Full Text Available Increased intestinal chloride secretion through chloride channels, such as the cystic fibrosis transmembrane conductance regulator (CFTR, is one of the major molecular mechanisms underlying enterotoxigenic diarrhea. It has been demonstrated in the past that the intracellular energy sensing kinase, the AMP-activated protein kinase (AMPK, can inhibit CFTR opening. We hypothesized that pharmacological activation of AMPK can abrogate the increased chloride flux through CFTR occurring during cholera toxin (CTX mediated diarrhea. Chloride efflux was measured in isolated rat colonic crypts using real-time fluorescence imaging. AICAR and metformin were used to activate AMPK in the presence of the secretagogues CTX or forskolin (FSK. In order to substantiate our findings on the whole tissue level, short-circuit current (SCC was monitored in human and murine colonic mucosa using Ussing chambers. Furthermore, fluid accumulation was measured in excised intestinal loops. CTX and forskolin (FSK significantly increased chloride efflux in isolated colonic crypts. The increase in chloride efflux could be offset by using the AMPK activators AICAR and metformin. In human and mouse mucosal sheets, CTX and FSK increased SCC. AICAR and metformin inhibited the secretagogue induced rise in SCC, thereby confirming the findings made in isolated crypts. Moreover, AICAR decreased CTX stimulated fluid accumulation in excised intestinal segments. The present study suggests that pharmacological activation of AMPK effectively reduces CTX mediated increases in intestinal chloride secretion, which is a key factor for intestinal water accumulation. AMPK activators may therefore represent a supplemental treatment strategy for acute diarrheal illness.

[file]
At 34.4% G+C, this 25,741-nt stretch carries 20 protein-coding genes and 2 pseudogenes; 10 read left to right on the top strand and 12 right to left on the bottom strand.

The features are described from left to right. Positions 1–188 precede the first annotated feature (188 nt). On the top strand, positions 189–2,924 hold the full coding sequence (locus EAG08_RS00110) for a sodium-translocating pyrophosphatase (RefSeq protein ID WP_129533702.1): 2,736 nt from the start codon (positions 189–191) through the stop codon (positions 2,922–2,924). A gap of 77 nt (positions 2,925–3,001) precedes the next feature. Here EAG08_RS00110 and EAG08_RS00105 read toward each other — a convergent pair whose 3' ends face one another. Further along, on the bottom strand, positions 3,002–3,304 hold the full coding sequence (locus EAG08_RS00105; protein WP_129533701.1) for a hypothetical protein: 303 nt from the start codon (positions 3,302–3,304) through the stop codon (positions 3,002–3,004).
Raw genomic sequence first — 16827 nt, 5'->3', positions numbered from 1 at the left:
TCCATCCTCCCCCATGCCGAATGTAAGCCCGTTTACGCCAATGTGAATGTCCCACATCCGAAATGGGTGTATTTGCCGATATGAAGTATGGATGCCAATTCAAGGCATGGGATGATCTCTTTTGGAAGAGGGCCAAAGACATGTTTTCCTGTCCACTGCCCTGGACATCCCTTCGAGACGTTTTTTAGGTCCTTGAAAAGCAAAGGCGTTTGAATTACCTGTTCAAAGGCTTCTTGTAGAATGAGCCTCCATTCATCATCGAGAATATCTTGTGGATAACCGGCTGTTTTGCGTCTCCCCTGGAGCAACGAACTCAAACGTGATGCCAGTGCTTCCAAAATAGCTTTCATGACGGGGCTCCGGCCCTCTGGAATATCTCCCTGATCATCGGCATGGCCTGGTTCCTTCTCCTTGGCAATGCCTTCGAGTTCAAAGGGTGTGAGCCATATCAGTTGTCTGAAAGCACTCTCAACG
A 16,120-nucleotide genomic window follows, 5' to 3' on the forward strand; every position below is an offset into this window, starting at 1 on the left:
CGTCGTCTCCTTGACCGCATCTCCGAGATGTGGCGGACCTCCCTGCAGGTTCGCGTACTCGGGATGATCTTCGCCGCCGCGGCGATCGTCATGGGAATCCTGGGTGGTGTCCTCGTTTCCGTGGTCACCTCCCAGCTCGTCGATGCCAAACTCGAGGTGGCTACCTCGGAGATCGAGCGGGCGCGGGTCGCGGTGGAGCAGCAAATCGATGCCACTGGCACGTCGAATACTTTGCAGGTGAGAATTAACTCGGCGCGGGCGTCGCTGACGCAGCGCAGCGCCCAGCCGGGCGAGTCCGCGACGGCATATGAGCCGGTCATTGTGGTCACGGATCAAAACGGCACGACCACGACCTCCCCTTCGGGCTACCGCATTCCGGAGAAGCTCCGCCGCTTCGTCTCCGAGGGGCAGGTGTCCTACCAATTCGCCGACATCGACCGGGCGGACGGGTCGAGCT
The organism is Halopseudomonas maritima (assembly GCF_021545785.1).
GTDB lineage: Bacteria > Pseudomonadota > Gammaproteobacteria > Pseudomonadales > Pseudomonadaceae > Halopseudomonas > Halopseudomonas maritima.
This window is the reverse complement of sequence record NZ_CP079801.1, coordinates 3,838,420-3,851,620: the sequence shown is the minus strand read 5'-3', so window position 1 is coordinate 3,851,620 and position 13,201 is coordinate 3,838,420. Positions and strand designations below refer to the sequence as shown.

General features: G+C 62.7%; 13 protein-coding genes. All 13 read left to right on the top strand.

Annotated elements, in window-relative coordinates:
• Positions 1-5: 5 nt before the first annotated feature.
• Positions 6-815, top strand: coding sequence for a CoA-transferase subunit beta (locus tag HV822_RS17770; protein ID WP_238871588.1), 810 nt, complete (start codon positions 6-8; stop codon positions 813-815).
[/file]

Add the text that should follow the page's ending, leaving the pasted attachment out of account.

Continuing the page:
13. Probiotics VSL#3 protect against development of visceral pain in murine model of irritable bowel syndrome.

    Directory of Open Access Journals (Sweden)

    Eleonora Distrutti